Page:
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The Death of FTX

The central idea behind cryptocurrency has always been decentralisation. For crypto enthusiasts, central banks cannot be trusted; the public needs to have access to currencies that are not manipulated by the authorities, but rather respond to the free market. In an era where central banks are taking a lot of heat for over-cooling the economy by raising interest rates in an effort to fight inflation, crypto evangelists have had a lot to work with. Although crypto has its share of detractors, visionaries like Sam Bankman-Fried were supposed to help tame the Wild West that is the crypto market. But this past week, Bankman-Fried’s company, FTX, a well-respected and well-used central exchange, filed for bankruptcy after their customers withdrew over 6 billion USD in funds as part of a bank run. This has forced FTX to freeze its operations, and customers have potentially lost billions in assets.

The Sheriff

Bankman-Fried was famous for always wearing shorts and being worth over 25 billion USD by age 30. He was lauded for lending further legitimacy to the crypto market by building a reputable, professional exchange and bailing out struggling firms like Voyager Digital and BlockFi Inc. this past summer. Bankman-Fried had also built up a considerable business portfolio during his short stint as a billionaire. For example, the stadium where the Miami Heat play is known as FTX Arena, although the Heat have announced that they are cutting ties. The Heat fallout is the first in what will be a long, arduous road ahead for everybody involved with FTX. BlockFi, for example, has suspended all operations. More broadly, when such a large pseudo-bank goes under, customers immediately want to claim their money. But given the frozen assets, it may be years before they get any compensation, and that compensation is likely to be far less than what its value was even a few days ago. It is estimated the FTX owes over 8 billion USD.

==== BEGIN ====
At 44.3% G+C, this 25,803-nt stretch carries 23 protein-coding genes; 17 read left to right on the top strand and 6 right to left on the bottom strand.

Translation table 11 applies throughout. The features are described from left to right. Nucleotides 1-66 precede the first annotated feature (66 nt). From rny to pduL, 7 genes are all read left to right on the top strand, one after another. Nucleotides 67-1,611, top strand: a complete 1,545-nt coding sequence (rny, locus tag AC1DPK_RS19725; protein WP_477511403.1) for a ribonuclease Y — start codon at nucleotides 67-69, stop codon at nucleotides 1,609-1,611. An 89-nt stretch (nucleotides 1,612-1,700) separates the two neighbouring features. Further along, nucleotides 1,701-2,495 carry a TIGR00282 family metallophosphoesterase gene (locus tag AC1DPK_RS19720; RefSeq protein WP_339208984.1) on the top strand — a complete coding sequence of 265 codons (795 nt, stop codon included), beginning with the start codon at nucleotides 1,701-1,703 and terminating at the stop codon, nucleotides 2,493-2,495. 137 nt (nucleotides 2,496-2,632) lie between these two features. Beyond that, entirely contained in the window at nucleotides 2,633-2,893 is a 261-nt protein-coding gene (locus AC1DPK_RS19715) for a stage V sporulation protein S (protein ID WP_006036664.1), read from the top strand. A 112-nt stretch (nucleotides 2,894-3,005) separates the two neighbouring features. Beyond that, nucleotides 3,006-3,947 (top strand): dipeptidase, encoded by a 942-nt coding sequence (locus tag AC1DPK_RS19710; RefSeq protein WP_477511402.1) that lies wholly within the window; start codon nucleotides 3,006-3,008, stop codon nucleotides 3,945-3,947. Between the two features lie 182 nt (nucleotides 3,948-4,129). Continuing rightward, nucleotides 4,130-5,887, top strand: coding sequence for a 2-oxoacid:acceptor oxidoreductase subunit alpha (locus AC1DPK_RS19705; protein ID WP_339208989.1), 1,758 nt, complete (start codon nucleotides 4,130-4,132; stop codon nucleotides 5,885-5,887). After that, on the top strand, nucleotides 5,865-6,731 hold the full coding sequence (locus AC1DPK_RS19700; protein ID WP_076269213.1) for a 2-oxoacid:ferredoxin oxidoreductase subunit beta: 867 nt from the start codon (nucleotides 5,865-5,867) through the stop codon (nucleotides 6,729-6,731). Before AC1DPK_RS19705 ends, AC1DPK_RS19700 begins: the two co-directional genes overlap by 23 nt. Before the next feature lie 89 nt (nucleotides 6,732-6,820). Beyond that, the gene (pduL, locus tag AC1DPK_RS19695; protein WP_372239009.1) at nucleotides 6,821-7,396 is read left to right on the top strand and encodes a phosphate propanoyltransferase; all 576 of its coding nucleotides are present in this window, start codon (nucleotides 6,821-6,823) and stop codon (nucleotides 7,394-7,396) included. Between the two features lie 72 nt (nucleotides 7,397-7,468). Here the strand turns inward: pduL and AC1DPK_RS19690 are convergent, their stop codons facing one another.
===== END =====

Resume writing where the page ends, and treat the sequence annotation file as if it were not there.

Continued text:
When it rains…

To make matters even worse, a day after it filed for bankruptcy, FTX said that it was investigating “unauthorized transactions” that left its supposedly frozen accounts. Crypto researchers noted over 515 million USD that left the company, possibly resulting from hacking or theft. When cryptocurrency is stolen, it’s often difficult for thieves to convert it into usable cash. Because crypto transaction records are public, experts can track the movement of the funds, gathering clues about the identities of the thieves.
But a major theft would make it even more difficult for FTX to refund customers and other creditors who have already lost billions of dollars in the firm’s collapse. Experts have advised crypto enthusiasts to hold currencies in self-custody, which means holding one’s own assets instead of storing them in an exchange.